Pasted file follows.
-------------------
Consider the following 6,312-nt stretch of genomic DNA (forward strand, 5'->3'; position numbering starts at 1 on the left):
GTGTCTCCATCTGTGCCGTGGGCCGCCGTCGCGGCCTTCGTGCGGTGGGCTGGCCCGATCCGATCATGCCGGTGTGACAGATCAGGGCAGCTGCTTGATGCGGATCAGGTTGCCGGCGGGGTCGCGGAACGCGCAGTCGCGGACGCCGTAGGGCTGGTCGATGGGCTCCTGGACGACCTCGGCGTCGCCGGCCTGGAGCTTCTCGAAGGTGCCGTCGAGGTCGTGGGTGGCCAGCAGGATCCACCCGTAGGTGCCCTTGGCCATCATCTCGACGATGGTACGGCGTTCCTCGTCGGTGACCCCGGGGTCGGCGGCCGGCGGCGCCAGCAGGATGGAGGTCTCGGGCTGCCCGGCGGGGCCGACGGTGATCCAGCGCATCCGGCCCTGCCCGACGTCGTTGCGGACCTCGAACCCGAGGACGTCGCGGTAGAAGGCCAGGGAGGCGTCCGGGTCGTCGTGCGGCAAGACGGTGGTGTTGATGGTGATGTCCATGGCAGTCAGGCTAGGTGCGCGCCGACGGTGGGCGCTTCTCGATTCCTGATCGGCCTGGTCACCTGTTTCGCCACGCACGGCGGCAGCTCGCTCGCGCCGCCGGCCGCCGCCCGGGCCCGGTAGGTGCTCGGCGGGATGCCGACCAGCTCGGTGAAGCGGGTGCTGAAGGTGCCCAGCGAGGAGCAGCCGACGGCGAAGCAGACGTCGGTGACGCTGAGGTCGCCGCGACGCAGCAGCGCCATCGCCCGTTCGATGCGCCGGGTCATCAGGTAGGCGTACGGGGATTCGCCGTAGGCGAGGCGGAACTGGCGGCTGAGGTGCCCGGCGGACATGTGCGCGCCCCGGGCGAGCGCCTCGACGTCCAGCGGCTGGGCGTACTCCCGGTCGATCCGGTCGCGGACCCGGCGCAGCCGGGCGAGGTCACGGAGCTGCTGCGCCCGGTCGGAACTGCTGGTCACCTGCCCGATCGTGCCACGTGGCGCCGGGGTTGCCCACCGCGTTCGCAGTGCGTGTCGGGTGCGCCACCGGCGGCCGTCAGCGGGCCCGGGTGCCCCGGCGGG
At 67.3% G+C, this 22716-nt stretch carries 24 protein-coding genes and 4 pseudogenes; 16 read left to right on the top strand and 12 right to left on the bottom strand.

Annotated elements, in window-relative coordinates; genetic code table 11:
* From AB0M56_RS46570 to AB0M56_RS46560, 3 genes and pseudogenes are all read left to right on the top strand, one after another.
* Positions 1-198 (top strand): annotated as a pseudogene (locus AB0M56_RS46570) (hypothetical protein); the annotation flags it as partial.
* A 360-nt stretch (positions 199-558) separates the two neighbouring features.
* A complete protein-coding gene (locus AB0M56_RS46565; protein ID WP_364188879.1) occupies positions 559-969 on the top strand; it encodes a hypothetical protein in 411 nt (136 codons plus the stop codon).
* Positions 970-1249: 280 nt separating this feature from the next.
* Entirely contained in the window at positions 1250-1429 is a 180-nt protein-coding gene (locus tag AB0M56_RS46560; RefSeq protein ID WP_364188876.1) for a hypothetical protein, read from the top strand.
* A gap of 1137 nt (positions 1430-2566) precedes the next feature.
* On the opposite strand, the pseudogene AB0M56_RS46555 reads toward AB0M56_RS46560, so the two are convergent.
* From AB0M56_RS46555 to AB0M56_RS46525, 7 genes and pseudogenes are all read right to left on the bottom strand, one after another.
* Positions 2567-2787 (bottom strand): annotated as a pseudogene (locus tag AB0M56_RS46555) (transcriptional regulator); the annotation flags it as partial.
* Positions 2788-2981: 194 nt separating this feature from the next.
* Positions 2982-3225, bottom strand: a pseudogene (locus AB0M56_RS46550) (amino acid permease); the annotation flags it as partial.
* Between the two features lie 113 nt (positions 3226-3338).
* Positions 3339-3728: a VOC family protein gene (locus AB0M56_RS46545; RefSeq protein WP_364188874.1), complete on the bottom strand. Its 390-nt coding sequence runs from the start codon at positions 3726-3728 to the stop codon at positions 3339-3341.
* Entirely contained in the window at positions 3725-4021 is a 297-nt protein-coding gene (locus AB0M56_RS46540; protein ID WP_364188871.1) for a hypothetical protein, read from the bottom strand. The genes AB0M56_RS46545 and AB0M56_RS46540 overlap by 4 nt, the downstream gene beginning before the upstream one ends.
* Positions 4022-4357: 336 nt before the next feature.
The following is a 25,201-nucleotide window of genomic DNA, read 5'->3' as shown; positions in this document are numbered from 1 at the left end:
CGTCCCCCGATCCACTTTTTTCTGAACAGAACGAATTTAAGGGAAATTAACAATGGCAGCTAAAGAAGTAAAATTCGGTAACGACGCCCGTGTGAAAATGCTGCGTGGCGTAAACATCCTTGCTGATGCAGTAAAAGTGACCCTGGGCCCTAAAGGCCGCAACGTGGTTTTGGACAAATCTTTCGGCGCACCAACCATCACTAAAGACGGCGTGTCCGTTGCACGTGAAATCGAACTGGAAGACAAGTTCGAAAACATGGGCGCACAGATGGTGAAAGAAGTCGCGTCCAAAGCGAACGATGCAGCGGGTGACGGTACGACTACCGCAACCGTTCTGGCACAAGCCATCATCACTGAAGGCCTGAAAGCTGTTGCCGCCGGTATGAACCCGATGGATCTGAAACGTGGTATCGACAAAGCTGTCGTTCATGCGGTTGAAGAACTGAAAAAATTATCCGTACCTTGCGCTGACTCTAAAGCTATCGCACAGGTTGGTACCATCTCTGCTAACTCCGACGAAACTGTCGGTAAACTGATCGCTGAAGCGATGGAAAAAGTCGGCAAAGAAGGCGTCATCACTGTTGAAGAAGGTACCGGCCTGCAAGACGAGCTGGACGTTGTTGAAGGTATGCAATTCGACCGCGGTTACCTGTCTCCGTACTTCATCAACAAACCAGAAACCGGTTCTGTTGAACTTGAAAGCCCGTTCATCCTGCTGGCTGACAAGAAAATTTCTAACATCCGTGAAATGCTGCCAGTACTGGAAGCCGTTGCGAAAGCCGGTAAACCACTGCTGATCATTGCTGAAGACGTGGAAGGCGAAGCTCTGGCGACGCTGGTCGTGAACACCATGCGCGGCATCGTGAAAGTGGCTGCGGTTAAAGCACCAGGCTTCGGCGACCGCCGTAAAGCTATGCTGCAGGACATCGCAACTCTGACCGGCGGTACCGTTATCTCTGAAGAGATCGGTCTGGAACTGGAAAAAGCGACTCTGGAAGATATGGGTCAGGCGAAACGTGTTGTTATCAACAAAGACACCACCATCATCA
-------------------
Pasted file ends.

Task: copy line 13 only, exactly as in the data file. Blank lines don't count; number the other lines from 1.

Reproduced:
* From AB0M56_RS46555 to AB0M56_RS46525, 7 genes and pseudogenes are all read right to left on the bottom strand, one after another.